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BY JESSICA CANFIELD, ASLA

Parametric modeling aids the design for a complex paving pattern at a corporate campus.

FROM THE NOVEMBER 2020 ISSUE OF LANDSCAPE ARCHITECTURE MAGAZINE.

 

When stepping off the city sidewalk and into the site of the Cummins headquarters building in Indianapolis, there’s an immediate sense of arrival into a distinct landscape. David A. Rubin, FASLA, the principal and lead designer at DAVID RUBIN Land Collective, says that the site is an expression of choice, with amenities for collaboration and contemplation, “allowing people the capacity to choose where to be most creative.” This could be in a cluster in the amphitheater, in movable seating, at an isolated bench, or around the long, Wi-Fi-enabled community table, dubbed the “High-Tech Harvest Table” by the design team.

Located in downtown Indianapolis, the Cummins DBU (shorthand for Cummins Inc.’s Distribution Business Unit headquarters) site spans a full city block. Along the site’s western edge is the Indianapolis Cultural Trail, a citywide bike and pedestrian path. Sweeps of vegetation planted atop elongated berms extend inward from here to guide circulation and, as Rubin describes it, to create a sense that the landscape was intentionally carved back to reveal the underlying hardscape. The main path, which zigzags east–west to connect the building entry and parking garage, widens at the heart of the site to become the central plaza. This multifunctional gathering space is framed by amphitheater seating and can accommodate performances and special events. Just adjacent is a communal work space, the Social Hub, where employees can bring their laptops and connect to power and Wi-Fi. A more secluded area, the Dell, offers benches for quieter work. These distinct subspaces are threaded together by a continuous two-toned paving pattern, creating a unified surface and visual identity for the site.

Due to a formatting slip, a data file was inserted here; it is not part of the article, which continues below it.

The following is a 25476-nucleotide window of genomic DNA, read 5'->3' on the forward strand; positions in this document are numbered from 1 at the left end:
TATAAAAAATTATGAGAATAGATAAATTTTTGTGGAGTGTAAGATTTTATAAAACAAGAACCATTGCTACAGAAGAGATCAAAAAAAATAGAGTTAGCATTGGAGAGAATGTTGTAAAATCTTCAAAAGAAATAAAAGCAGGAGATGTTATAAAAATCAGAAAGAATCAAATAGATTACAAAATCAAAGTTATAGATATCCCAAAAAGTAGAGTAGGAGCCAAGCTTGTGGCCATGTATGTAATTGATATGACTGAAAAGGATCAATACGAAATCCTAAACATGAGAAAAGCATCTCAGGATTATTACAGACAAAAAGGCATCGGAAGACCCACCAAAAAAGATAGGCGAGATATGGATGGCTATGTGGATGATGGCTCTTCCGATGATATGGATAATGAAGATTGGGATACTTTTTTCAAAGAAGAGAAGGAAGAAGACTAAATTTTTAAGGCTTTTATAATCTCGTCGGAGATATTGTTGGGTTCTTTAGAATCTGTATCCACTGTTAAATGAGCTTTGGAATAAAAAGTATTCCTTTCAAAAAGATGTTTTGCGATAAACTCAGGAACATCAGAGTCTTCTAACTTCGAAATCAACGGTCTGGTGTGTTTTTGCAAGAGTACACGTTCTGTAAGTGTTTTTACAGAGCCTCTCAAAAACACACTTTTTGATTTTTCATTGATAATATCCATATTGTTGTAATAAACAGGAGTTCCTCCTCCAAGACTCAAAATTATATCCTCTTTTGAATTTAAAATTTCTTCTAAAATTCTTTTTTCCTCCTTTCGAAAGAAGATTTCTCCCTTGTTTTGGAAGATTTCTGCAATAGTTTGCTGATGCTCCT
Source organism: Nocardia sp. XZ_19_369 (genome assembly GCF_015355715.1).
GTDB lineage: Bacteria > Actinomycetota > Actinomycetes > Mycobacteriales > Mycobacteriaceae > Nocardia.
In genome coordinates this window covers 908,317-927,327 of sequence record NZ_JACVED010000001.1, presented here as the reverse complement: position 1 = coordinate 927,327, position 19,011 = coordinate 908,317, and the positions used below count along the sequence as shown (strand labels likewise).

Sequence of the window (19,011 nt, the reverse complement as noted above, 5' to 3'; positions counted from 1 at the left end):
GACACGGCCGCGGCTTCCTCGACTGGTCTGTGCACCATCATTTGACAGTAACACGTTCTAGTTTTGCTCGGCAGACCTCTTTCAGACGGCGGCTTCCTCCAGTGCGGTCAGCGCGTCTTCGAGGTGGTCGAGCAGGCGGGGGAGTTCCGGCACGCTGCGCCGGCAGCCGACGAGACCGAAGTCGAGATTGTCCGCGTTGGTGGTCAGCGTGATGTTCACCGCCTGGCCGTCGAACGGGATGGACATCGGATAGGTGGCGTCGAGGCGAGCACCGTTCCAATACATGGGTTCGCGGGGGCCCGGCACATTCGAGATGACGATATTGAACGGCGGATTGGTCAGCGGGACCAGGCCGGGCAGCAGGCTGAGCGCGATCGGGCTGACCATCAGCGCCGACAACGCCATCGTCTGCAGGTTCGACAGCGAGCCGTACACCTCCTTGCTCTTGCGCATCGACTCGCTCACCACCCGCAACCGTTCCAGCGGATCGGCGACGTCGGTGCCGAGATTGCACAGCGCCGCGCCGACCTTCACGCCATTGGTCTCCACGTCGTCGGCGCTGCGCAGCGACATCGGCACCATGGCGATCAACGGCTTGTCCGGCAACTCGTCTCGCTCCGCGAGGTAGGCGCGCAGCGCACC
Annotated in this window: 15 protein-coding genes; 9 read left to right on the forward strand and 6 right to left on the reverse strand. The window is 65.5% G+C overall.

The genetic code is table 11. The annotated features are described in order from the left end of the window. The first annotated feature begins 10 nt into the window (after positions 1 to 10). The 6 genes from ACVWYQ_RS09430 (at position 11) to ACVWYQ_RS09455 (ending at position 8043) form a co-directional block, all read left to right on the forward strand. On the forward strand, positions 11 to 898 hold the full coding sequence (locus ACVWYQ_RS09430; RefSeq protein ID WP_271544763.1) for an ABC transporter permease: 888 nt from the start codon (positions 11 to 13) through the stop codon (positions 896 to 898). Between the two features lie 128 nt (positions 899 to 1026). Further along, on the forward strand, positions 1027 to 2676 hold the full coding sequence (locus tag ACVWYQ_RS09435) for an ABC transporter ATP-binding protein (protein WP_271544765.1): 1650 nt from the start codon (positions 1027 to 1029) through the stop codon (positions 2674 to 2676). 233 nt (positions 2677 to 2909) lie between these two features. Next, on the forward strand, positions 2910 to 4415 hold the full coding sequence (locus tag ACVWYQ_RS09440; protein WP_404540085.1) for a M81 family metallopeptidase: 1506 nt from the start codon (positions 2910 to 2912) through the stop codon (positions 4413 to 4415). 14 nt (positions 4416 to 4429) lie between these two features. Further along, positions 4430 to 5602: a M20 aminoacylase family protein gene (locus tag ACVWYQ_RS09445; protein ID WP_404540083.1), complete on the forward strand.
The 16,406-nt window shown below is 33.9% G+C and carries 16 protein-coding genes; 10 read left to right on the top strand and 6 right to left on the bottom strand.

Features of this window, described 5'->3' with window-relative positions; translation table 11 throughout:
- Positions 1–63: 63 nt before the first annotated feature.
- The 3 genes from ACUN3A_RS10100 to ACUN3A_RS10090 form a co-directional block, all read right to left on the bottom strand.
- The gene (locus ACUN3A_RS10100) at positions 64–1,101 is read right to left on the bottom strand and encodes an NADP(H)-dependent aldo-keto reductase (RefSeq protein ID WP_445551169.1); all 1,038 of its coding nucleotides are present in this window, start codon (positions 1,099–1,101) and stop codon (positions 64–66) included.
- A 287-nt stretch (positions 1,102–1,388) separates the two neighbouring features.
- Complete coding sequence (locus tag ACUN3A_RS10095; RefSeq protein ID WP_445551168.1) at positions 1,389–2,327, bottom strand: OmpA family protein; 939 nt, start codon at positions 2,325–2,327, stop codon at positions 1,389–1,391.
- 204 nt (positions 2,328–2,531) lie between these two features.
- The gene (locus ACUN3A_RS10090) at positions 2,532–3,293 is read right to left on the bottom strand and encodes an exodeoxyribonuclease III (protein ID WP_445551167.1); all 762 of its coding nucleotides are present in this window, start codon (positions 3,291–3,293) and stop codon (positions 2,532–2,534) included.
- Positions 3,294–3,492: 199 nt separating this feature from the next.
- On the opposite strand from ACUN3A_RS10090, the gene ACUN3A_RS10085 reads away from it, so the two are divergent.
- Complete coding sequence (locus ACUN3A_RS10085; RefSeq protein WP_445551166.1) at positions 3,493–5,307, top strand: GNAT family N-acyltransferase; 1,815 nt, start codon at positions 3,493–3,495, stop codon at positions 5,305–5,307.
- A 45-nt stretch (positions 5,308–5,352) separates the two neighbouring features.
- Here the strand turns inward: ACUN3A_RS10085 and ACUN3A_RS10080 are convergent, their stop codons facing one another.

The eye-catching paving pattern, comprising alternating bands of light and dark concrete pavers, echoes the calibrated facade of the new Deborah Berke Partners building and is emblematic of a checkered flag, in reference to the Cummins diesel engine enterprise. The design team first explored concepts for the paving pattern through sketches and a 3-D model. According to Land Collective’s project manager, Henry Moll III, Affiliate ASLA, “Early studies included larger concepts of fading patterns and pixilation,” but ultimately they went with the more geometric and focused pattern. After selecting the two-toned scheme, the team turned to Grasshopper to further explore and refine the pattern’s scale and color distribution.

Grasshopper, which is now included in Rhino 6, is a visual scripting tool used for parametric modeling. In parametric modeling, design outcomes are created through the application of scripts, which establish and define relationships between components within given constraints. In a design workflow, a script can be used for ideation or for accomplishing a specific task. Moll describes Grasshopper as ideal for working with repetitive elements, because you can automate complex goals, which lends itself well to developing patterns. (more…)

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